Some days I laugh, some days I cry, and some days I wonder what in the world is going on through the minds of these kids. I am sure we all feel the same way when it comes to the mind of a teenager. We see some of their risky behaviors and shake our heads. However, if we are being honest, we all know we have had some behaviors unbecoming of a human being at that age as well. Today, I was reminded why I want to go back to high school, and shake the shoulders of the teenager I used to be.
Attention seeking behaviors are present in every single class. There are positive behaviors like raising a hand, or making eye contact. However, there are also the negative behaviors that make the day "colorful" to say the least. Some of this "colorful" behavior can be quite frustrating at times, but some times it is extremely difficult not to laugh. Laughing at the negative attention seeking behaviors will only cause the student to feel empowered, and this can cause him or her to continue this type of unpleasant action. Therefore, as a teacher it is important to really reward those positive behaviors, and try to squash the negative with lack of attention, discipline, or guidance. I believe each individual in my room is deserving of attention, but I try to find ways to give that praise and one on one contact these teenagers crave (whether they admit it or not). Therefore, each day I shake the hand of each student, look them in the eye and tell them hello or ask about their day. It only takes a few minutes while they are doing their "bell work / journaling," and allows me to show the kids I care, love and respect them.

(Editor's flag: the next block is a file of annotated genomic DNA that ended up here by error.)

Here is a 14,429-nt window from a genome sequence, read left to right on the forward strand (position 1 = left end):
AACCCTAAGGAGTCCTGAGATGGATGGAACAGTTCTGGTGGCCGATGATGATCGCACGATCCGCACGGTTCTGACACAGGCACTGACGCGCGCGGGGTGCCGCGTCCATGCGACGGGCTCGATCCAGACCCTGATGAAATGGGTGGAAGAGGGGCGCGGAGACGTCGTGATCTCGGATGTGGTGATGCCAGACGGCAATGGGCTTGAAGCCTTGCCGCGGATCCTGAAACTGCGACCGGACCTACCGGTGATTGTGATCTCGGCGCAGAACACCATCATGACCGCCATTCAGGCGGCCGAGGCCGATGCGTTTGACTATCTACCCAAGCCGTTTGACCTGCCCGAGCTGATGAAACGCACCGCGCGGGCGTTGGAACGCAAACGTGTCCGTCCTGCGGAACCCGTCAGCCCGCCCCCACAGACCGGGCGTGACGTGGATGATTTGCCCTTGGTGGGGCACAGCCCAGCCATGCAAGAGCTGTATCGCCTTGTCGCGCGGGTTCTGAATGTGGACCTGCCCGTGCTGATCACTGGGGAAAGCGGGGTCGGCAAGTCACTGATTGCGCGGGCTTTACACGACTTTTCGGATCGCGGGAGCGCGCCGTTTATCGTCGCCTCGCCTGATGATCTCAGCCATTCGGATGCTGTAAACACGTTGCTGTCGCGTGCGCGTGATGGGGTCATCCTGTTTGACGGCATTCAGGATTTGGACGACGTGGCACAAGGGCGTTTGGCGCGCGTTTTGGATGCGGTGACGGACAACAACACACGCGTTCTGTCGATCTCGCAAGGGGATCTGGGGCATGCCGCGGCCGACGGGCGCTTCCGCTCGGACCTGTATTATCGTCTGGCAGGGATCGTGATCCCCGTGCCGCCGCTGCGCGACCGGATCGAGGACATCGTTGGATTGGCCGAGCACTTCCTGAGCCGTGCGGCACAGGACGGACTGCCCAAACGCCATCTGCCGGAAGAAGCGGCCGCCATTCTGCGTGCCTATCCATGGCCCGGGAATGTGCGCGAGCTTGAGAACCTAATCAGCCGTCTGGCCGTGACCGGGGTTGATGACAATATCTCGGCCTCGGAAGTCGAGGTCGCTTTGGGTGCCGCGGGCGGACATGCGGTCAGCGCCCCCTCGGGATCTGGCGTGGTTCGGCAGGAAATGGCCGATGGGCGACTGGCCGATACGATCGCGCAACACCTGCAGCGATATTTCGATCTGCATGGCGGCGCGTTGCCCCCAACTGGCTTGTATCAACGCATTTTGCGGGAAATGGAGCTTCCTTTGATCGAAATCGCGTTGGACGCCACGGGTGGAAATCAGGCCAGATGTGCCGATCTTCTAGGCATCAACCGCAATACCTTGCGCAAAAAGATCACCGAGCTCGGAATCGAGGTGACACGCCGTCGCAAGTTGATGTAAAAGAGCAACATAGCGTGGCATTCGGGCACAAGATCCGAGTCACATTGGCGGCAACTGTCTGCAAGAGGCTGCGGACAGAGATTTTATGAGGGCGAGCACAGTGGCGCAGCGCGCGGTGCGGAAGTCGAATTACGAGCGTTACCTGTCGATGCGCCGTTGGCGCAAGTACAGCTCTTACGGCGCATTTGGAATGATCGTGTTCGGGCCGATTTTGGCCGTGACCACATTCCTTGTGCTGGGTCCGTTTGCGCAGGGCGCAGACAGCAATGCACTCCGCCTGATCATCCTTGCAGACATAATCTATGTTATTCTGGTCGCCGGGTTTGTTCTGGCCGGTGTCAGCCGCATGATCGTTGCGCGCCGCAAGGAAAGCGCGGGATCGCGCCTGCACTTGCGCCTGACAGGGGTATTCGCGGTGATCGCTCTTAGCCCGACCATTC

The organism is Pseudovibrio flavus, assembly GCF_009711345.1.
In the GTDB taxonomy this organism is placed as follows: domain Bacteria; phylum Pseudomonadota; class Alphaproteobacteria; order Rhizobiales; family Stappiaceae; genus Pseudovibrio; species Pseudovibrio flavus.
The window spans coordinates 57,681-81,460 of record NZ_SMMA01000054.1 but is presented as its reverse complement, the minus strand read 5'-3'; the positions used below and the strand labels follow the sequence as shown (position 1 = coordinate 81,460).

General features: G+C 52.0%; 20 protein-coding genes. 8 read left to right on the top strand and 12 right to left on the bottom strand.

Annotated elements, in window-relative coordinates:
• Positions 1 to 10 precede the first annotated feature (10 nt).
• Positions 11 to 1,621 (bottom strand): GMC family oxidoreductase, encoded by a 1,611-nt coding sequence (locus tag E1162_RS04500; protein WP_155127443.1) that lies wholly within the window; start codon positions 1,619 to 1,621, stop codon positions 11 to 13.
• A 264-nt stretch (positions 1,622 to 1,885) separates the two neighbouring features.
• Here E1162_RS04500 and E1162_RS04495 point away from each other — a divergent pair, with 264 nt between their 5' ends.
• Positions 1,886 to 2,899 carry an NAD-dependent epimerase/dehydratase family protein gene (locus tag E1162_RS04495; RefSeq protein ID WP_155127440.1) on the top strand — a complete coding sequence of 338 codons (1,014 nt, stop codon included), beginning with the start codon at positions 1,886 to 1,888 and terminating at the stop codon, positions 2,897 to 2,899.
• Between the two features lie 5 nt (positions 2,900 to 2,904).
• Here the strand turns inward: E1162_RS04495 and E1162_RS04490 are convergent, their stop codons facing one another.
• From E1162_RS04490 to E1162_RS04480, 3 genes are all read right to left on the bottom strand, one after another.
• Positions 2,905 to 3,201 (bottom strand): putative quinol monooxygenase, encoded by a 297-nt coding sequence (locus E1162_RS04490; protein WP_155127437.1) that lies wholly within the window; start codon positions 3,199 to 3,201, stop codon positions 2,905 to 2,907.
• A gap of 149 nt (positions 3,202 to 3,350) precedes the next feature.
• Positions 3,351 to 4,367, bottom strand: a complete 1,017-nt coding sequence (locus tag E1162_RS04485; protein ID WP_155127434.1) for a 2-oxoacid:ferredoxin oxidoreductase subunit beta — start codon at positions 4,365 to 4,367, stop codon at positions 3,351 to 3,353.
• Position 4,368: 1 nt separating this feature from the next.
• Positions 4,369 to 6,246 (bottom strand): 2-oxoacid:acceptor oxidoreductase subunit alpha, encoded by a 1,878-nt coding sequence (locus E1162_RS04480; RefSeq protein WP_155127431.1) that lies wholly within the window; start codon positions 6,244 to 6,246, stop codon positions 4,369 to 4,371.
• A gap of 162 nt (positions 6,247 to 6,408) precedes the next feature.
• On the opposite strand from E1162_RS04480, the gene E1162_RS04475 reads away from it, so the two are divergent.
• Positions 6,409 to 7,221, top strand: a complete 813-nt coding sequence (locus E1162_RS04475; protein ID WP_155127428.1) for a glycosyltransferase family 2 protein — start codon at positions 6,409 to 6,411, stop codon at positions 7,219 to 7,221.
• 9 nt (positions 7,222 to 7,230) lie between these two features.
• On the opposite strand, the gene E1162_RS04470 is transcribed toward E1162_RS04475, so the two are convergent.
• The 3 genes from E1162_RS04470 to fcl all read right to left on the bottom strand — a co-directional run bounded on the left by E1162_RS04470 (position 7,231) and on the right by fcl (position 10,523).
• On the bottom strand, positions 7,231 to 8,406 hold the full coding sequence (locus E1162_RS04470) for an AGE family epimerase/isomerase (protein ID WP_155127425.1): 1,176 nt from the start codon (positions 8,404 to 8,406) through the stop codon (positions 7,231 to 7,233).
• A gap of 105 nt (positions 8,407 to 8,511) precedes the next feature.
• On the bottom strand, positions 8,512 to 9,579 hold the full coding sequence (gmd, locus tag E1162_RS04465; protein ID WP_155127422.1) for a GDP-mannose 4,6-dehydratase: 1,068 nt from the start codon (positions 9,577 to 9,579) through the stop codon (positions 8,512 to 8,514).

However, today was one of those days when the handshake was not enough to soothe the psyche of a few students, and I had one of those "out of body experiences." I felt like I was looking down on myself as I promptly turned to two students trying to staple each other, and said in a very calm, cool, and collected manner; "Boys, please put the stapler down. The stapler is not a weapon, and not a toy. No, I am afraid it is not a war zone, we are clear of all I.E.D.'s and we do not have to duck for cover. So, you need to stop trying to staple each other, and get back to work."
Now, this may not seem very interesting or hilarious to anybody else, but for a minute close your eyes and see yourself in this situation. As I was listening to myself say these words in my soft voice, I realized I sounded like my fourth grade teacher. I was not even surprised at the occurrence, and really did not see it as a big deal. I did have to send them separately to the restroom to wash their arms with soap and water, as they had actually accomplished to land three staples a piece in eachother's arms. As I continued class as normal, the students were more focused, and the stapler was no longer an issue. I made sure to praise their hard work during discussions, and talked to each of the "stapler boys" about their thoughts on the story we read a few times. I wonder how many times in my career as a student did I cause the teacher to shake his or her head and sigh in exasperation at my negative attention seeking behaviors.
All I know is that "stapler war," is a new one for me. I cannot believe that they did not even flinch while they ripped the implanted foreign metal teeth out of their arms. I just kept envisioning when my first year of teaching I had stapled the palm of my hand as I tried putting up a bulletin board. It brought tears to my eyes. I guess I am just not a testosterone driven boy with an ego, but to each his own I suppose.